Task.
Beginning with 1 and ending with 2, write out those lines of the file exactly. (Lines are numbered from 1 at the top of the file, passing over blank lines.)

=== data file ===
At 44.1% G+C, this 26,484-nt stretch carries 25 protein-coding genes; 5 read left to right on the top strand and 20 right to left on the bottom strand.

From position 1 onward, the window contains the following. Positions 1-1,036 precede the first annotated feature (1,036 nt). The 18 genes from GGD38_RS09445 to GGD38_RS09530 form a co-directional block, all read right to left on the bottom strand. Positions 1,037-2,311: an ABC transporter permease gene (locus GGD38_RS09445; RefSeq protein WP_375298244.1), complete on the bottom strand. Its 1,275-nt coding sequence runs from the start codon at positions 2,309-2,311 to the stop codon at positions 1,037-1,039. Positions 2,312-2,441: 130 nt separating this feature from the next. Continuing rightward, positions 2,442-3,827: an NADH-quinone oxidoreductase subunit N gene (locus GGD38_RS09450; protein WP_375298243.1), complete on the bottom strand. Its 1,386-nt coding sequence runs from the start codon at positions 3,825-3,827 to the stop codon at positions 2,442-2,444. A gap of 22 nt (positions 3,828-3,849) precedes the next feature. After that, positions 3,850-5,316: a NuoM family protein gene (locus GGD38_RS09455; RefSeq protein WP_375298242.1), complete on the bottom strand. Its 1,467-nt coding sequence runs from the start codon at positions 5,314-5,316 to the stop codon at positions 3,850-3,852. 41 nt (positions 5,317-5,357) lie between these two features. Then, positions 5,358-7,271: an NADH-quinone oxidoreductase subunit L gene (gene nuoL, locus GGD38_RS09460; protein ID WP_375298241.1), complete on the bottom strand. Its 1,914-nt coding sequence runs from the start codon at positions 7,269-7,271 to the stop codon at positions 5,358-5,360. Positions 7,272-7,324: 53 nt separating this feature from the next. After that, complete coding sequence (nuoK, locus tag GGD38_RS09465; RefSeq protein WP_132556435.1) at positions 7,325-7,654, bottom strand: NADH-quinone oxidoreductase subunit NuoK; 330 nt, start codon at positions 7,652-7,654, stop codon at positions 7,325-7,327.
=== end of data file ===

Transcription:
At 44.1% G+C, this 26,484-nt stretch carries 25 protein-coding genes; 5 read left to right on the top strand and 20 right to left on the bottom strand.

From position 1 onward, the window contains the following. Positions 1-1,036 precede the first annotated feature (1,036 nt). The 18 genes from GGD38_RS09445 to GGD38_RS09530 form a co-directional block, all read right to left on the bottom strand. Positions 1,037-2,311: an ABC transporter permease gene (locus GGD38_RS09445; RefSeq protein WP_375298244.1), complete on the bottom strand. Its 1,275-nt coding sequence runs from the start codon at positions 2,309-2,311 to the stop codon at positions 1,037-1,039. Positions 2,312-2,441: 130 nt separating this feature from the next. Continuing rightward, positions 2,442-3,827: an NADH-quinone oxidoreductase subunit N gene (locus GGD38_RS09450; protein WP_375298243.1), complete on the bottom strand. Its 1,386-nt coding sequence runs from the start codon at positions 3,825-3,827 to the stop codon at positions 2,442-2,444. A gap of 22 nt (positions 3,828-3,849) precedes the next feature. After that, positions 3,850-5,316: a NuoM family protein gene (locus GGD38_RS09455; RefSeq protein WP_375298242.1), complete on the bottom strand. Its 1,467-nt coding sequence runs from the start codon at positions 5,314-5,316 to the stop codon at positions 3,850-3,852. 41 nt (positions 5,317-5,357) lie between these two features. Then, positions 5,358-7,271: an NADH-quinone oxidoreductase subunit L gene (gene nuoL, locus GGD38_RS09460; protein ID WP_375298241.1), complete on the bottom strand. Its 1,914-nt coding sequence runs from the start codon at positions 7,269-7,271 to the stop codon at positions 5,358-5,360. Positions 7,272-7,324: 53 nt separating this feature from the next. After that, complete coding sequence (nuoK, locus tag GGD38_RS09465; RefSeq protein WP_132556435.1) at positions 7,325-7,654, bottom strand: NADH-quinone oxidoreductase subunit NuoK; 330 nt, start codon at positions 7,652-7,654, stop codon at positions 7,325-7,327.